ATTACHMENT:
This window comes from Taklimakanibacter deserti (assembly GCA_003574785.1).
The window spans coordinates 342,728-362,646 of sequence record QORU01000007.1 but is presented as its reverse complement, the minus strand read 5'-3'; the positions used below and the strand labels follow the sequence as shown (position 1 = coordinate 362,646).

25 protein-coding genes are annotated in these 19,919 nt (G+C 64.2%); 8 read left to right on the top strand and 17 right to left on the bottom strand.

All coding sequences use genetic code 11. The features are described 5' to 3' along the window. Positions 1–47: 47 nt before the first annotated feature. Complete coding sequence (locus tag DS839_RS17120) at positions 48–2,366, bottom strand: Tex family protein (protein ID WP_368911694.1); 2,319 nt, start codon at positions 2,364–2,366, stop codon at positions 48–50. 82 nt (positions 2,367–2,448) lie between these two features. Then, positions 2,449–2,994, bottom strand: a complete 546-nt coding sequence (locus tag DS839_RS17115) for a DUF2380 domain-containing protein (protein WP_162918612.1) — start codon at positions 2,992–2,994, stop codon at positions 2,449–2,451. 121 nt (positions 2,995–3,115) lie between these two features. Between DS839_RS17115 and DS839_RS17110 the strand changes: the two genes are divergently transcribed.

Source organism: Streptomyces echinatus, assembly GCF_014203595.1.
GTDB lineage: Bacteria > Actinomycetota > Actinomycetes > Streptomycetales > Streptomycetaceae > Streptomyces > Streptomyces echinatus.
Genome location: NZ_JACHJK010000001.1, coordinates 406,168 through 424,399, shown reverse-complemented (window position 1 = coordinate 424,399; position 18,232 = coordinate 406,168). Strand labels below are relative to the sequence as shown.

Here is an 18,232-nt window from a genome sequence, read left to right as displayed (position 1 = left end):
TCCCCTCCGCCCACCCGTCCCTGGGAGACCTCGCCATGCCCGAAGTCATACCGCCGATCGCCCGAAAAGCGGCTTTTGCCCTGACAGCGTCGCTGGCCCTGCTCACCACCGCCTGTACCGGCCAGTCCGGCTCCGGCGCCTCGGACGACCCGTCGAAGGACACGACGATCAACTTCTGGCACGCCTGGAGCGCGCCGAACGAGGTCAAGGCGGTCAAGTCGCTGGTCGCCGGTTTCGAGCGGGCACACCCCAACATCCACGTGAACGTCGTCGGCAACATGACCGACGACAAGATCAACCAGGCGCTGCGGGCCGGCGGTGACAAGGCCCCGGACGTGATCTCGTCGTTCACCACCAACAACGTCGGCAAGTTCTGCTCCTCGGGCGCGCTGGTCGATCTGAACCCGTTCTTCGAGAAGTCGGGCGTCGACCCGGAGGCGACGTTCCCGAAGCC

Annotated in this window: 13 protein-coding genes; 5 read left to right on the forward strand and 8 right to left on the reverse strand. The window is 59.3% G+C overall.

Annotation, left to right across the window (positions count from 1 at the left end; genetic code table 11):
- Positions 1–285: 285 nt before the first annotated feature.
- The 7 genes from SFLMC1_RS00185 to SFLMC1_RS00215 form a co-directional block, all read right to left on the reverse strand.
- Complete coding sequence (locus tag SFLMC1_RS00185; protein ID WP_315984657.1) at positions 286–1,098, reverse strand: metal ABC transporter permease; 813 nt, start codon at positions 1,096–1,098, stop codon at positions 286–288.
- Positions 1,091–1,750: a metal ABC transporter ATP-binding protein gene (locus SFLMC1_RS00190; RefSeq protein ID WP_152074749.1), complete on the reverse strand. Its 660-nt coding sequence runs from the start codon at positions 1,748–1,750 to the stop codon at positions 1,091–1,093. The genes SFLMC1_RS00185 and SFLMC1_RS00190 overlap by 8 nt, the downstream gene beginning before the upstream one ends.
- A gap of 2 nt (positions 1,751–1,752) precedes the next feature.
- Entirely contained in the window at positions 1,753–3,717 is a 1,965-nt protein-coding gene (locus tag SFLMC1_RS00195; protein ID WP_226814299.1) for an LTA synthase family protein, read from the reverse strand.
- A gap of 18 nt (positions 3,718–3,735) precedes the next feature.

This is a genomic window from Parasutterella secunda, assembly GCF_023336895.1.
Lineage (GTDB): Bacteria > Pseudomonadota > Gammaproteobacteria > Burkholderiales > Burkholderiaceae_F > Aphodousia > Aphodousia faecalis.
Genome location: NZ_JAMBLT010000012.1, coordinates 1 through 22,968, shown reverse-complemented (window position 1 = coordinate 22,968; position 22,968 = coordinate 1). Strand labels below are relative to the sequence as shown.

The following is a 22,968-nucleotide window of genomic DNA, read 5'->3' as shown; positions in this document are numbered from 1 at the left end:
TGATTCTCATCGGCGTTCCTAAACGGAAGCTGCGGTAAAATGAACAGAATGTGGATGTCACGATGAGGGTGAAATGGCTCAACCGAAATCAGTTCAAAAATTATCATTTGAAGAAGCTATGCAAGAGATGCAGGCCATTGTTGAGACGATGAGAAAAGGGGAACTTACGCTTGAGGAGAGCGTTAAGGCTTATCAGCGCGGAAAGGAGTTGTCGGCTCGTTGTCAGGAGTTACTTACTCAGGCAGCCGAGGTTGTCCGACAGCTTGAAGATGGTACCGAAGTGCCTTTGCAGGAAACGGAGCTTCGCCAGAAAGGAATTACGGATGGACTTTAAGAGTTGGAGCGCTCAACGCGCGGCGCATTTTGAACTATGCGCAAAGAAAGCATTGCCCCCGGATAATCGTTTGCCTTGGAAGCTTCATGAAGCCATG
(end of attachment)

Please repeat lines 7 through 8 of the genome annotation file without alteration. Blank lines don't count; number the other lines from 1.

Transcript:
Genome location: NZ_JACHJK010000001.1, coordinates 406,168 through 424,399, shown reverse-complemented (window position 1 = coordinate 424,399; position 18,232 = coordinate 406,168). Strand labels below are relative to the sequence as shown.

Here is an 18,232-nt window from a genome sequence, read left to right as displayed (position 1 = left end):